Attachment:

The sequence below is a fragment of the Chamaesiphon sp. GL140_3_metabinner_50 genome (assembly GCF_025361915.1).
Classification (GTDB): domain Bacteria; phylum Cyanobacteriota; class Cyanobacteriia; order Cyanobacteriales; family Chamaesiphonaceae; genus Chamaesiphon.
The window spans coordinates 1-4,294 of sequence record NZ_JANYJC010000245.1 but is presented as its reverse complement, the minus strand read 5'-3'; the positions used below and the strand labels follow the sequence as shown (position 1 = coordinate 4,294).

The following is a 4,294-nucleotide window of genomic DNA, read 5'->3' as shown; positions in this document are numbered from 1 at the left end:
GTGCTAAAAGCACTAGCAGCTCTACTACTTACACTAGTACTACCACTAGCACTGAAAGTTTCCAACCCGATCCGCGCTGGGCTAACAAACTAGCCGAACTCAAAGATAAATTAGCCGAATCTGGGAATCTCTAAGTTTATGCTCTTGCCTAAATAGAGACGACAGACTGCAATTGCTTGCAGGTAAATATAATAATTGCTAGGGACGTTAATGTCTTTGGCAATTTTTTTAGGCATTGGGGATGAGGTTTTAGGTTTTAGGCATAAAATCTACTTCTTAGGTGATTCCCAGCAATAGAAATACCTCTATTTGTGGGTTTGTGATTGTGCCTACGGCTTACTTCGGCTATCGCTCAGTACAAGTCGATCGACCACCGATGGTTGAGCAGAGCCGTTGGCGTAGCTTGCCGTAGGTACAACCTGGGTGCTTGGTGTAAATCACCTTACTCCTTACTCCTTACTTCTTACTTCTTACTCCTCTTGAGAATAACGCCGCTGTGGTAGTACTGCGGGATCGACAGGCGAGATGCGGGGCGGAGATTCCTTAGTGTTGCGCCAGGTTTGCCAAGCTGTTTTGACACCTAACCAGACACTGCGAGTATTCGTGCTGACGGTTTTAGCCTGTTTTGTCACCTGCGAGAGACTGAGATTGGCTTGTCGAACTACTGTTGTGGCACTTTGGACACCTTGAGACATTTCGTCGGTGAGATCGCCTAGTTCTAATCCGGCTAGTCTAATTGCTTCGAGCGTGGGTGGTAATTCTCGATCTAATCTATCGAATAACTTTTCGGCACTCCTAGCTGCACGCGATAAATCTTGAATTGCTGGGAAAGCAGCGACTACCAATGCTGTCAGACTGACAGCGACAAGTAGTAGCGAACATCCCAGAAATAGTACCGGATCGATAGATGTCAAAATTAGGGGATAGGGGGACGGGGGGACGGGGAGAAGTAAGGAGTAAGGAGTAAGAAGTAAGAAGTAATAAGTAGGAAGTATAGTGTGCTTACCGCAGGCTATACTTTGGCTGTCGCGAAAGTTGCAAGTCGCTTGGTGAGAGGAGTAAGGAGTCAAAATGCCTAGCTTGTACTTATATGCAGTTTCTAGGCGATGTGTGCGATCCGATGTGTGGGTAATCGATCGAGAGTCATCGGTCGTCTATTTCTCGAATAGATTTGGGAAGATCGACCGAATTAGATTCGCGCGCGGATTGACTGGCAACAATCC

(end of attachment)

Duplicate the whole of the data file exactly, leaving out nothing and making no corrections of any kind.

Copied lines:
The sequence below is a fragment of the Chamaesiphon sp. GL140_3_metabinner_50 genome (assembly GCF_025361915.1).
Classification (GTDB): domain Bacteria; phylum Cyanobacteriota; class Cyanobacteriia; order Cyanobacteriales; family Chamaesiphonaceae; genus Chamaesiphon.
The window spans coordinates 1-4,294 of sequence record NZ_JANYJC010000245.1 but is presented as its reverse complement, the minus strand read 5'-3'; the positions used below and the strand labels follow the sequence as shown (position 1 = coordinate 4,294).

The following is a 4,294-nucleotide window of genomic DNA, read 5'->3' as shown; positions in this document are numbered from 1 at the left end:
GTGCTAAAAGCACTAGCAGCTCTACTACTTACACTAGTACTACCACTAGCACTGAAAGTTTCCAACCCGATCCGCGCTGGGCTAACAAACTAGCCGAACTCAAAGATAAATTAGCCGAATCTGGGAATCTCTAAGTTTATGCTCTTGCCTAAATAGAGACGACAGACTGCAATTGCTTGCAGGTAAATATAATAATTGCTAGGGACGTTAATGTCTTTGGCAATTTTTTTAGGCATTGGGGATGAGGTTTTAGGTTTTAGGCATAAAATCTACTTCTTAGGTGATTCCCAGCAATAGAAATACCTCTATTTGTGGGTTTGTGATTGTGCCTACGGCTTACTTCGGCTATCGCTCAGTACAAGTCGATCGACCACCGATGGTTGAGCAGAGCCGTTGGCGTAGCTTGCCGTAGGTACAACCTGGGTGCTTGGTGTAAATCACCTTACTCCTTACTCCTTACTTCTTACTTCTTACTCCTCTTGAGAATAACGCCGCTGTGGTAGTACTGCGGGATCGACAGGCGAGATGCGGGGCGGAGATTCCTTAGTGTTGCGCCAGGTTTGCCAAGCTGTTTTGACACCTAACCAGACACTGCGAGTATTCGTGCTGACGGTTTTAGCCTGTTTTGTCACCTGCGAGAGACTGAGATTGGCTTGTCGAACTACTGTTGTGGCACTTTGGACACCTTGAGACATTTCGTCGGTGAGATCGCCTAGTTCTAATCCGGCTAGTCTAATTGCTTCGAGCGTGGGTGGTAATTCTCGATCTAATCTATCGAATAACTTTTCGGCACTCCTAGCTGCACGCGATAAATCTTGAATTGCTGGGAAAGCAGCGACTACCAATGCTGTCAGACTGACAGCGACAAGTAGTAGCGAACATCCCAGAAATAGTACCGGATCGATAGATGTCAAAATTAGGGGATAGGGGGACGGGGGGACGGGGAGAAGTAAGGAGTAAGGAGTAAGAAGTAAGAAGTAATAAGTAGGAAGTATAGTGTGCTTACCGCAGGCTATACTTTGGCTGTCGCGAAAGTTGCAAGTCGCTTGGTGAGAGGAGTAAGGAGTCAAAATGCCTAGCTTGTACTTATATGCAGTTTCTAGGCGATGTGTGCGATCCGATGTGTGGGTAATCGATCGAGAGTCATCGGTCGTCTATTTCTCGAATAGATTTGGGAAGATCGACCGAATTAGATTCGCGCGCGGATTGACTGGCAACAATCC